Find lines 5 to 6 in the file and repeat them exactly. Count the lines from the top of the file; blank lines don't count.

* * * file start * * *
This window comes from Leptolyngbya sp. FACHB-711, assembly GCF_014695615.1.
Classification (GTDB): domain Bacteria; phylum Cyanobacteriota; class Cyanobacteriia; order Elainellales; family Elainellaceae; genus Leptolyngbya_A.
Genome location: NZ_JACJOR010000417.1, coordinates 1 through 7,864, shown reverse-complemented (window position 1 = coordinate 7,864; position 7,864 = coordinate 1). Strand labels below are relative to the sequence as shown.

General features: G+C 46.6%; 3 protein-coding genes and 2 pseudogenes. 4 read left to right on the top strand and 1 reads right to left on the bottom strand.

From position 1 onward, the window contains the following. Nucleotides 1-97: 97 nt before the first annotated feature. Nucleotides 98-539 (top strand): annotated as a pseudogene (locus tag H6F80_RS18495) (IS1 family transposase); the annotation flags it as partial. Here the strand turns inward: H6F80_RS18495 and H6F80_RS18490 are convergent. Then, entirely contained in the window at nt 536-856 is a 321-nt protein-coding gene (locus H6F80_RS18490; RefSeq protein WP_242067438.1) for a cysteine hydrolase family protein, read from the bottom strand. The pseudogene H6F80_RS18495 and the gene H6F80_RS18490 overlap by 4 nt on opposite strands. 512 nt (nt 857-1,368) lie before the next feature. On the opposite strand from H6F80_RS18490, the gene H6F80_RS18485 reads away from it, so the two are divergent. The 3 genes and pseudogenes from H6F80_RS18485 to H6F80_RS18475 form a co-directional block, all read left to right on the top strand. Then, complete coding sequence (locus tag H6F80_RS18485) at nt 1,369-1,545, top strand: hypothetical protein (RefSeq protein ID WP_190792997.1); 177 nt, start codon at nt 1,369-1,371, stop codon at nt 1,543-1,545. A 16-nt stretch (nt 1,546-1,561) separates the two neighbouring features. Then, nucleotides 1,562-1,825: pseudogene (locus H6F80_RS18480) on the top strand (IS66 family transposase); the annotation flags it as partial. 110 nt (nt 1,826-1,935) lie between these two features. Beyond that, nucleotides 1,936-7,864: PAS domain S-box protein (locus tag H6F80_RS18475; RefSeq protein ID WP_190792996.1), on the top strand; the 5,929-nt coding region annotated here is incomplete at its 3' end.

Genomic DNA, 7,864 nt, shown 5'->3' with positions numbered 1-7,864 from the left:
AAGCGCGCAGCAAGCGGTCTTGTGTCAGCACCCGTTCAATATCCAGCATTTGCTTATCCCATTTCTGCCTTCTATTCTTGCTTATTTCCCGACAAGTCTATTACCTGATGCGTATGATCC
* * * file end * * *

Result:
From position 1 onward, the window contains the following. Nucleotides 1-97: 97 nt before the first annotated feature. Nucleotides 98-539 (top strand): annotated as a pseudogene (locus tag H6F80_RS18495) (IS1 family transposase); the annotation flags it as partial. Here the strand turns inward: H6F80_RS18495 and H6F80_RS18490 are convergent. Then, entirely contained in the window at nt 536-856 is a 321-nt protein-coding gene (locus H6F80_RS18490; RefSeq protein WP_242067438.1) for a cysteine hydrolase family protein, read from the bottom strand. The pseudogene H6F80_RS18495 and the gene H6F80_RS18490 overlap by 4 nt on opposite strands. 512 nt (nt 857-1,368) lie before the next feature. On the opposite strand from H6F80_RS18490, the gene H6F80_RS18485 reads away from it, so the two are divergent. The 3 genes and pseudogenes from H6F80_RS18485 to H6F80_RS18475 form a co-directional block, all read left to right on the top strand. Then, complete coding sequence (locus tag H6F80_RS18485) at nt 1,369-1,545, top strand: hypothetical protein (RefSeq protein ID WP_190792997.1); 177 nt, start codon at nt 1,369-1,371, stop codon at nt 1,543-1,545. A 16-nt stretch (nt 1,546-1,561) separates the two neighbouring features. Then, nucleotides 1,562-1,825: pseudogene (locus H6F80_RS18480) on the top strand (IS66 family transposase); the annotation flags it as partial. 110 nt (nt 1,826-1,935) lie between these two features. Beyond that, nucleotides 1,936-7,864: PAS domain S-box protein (locus tag H6F80_RS18475; RefSeq protein ID WP_190792996.1), on the top strand; the 5,929-nt coding region annotated here is incomplete at its 3' end.

Genomic DNA, 7,864 nt, shown 5'->3' with positions numbered 1-7,864 from the left: